A Temple professor is using sports analytics to study robotic teamwork
Assistant Professor of Mechanical Engineering Philip Dames received a five-year, $557,678 grant from the National Science Foundation to fund a research project on how robots can work together as a team.
Imagine a future where teams of robots are carefully crafted, like championship-winning sports teams, to perform complex tasks with maximum success and efficiency. This is the future that Assistant Professor of Mechanical Engineering Philip Dames is working toward with his latest research on how robots can best work together as a team.
The research was made possible after Dames received a National Science Foundation (NSF) Faculty Early Career Development award in the amount of $557,678 this past spring. He received the award, which will fund his research for the next five years, after demonstrating to the NSF that his work studying robot team coordination can make positive contributions to the field of robotics and have broader societal impacts.
Dames is studying what he calls multirobot, multitarget tracking problems. Practical examples of these kinds of problems include infrastructure inspection, in which the targets the robots are tracking are areas of damage or wear, and environmental monitoring, in which robots might track endangered species of animals within a certain space. Dames says robot teams are not yet capable of working on such complex problems, but he believes that his work and other similar research will lay the groundwork for future robots to solve more advanced problems through teamwork.
Dames’ research is unique because it is loosely inspired by sports analytics strategies that measure the contributions of individual players to a team’s success. As someone with a passion for data, Dames has grown increasingly interested in sports analytics as the field has grown in recent years. He also bounced ideas off a friend who works in sports analytics for a local professional sports team as he was designing his research.
“In sports the goal is to assemble a roster of players that will maximize your chance of winning games,” Dames said. “In our research, the game is a scenario: the robots need to locate and track the targets. We want to assemble a team of robots that’s going to do that the best by understanding how well each robot contributes to the team’s success.”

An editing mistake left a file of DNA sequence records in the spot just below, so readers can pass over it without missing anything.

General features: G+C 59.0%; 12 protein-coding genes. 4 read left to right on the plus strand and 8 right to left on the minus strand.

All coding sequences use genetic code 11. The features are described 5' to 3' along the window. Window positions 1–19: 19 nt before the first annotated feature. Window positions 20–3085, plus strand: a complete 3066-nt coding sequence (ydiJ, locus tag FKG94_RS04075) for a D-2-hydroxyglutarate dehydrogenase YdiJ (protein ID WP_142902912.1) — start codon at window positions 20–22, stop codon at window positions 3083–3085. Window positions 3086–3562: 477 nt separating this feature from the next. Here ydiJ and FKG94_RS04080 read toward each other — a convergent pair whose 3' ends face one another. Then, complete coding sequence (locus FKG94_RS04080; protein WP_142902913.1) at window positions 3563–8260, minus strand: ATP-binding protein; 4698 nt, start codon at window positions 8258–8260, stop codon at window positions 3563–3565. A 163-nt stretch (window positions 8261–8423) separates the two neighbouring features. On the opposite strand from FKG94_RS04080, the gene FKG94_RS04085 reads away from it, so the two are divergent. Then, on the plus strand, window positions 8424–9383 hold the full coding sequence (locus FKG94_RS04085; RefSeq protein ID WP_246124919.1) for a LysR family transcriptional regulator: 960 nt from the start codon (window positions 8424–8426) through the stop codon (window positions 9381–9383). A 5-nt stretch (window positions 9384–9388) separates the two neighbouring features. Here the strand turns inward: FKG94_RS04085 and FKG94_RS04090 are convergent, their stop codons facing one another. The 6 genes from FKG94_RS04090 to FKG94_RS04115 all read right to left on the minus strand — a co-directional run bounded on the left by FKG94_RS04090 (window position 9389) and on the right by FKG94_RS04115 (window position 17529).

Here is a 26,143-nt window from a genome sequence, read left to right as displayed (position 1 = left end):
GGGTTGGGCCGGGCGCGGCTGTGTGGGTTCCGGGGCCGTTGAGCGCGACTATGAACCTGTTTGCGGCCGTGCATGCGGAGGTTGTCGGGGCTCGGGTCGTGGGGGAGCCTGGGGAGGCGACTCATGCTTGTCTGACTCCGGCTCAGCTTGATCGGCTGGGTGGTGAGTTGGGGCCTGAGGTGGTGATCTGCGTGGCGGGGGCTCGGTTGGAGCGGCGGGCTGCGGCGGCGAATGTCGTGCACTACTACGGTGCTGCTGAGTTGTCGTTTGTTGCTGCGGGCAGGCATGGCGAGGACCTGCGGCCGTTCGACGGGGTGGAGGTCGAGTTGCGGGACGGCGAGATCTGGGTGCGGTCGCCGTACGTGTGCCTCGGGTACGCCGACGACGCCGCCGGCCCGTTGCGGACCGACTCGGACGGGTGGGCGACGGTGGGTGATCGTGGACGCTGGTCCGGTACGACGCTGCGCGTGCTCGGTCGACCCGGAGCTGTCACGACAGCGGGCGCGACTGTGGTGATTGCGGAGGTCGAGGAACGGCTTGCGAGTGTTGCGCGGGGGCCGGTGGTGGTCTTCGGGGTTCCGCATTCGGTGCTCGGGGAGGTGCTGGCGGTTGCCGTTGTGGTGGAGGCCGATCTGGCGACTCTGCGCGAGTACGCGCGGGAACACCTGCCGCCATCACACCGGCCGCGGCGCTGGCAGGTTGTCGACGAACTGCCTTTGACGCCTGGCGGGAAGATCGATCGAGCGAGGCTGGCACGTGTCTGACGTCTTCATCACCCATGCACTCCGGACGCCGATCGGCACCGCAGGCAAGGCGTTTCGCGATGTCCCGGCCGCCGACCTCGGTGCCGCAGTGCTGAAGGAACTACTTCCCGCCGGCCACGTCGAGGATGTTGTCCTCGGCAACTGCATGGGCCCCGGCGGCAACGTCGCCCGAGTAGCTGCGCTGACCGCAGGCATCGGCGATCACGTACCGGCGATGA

Dames plans on spending roughly the first half of the research period in the simulation and data gathering stage, which means he’s not conducting any studies using real robots yet. Instead, he and his team of graduate student research assistants are running tens of thousands of computer simulations of robot teams completing simple tasks.
“Essentially, you can think of each robot as a dot that can see things inside of some ball around it, and then you have other dots which represent the targets you want to find,” Dames said. “I can program target locations and behaviors. I can program robot behaviors, and then I can run the simulation and see if they find everything and how quickly they do so.”
Running tens of thousands of simplified simulations allows Dames to benchmark the performances of existing search strategies and use trends in the data to design more successful strategies. That information can be used to guide future simulations that are less simplistic and, eventually, trials that use actual robots.
“The more data we can get on the types of behaviors the robots display and the more tweaks we can make to the parameters of the robots and targets, the more we can look for interesting trends in the data,” Dames said.
Dames is hopeful that he can test some of his findings using physical robots by the end of the research period. He also hopes his work will help more Temple graduates land jobs in the region’s growing field of robotics.
“Philadelphia is a growing hub for the robotics industry, and what I want to do is learn from those companies what they’re looking for in graduates and try to figure out how we can integrate those skills into the curriculum here at Temple,” he said. “I’d like for this work to help get more students who are ready to do robotics research work in the lab, and also prepare more students to work in the industry at some of the local companies that are starting up right now.”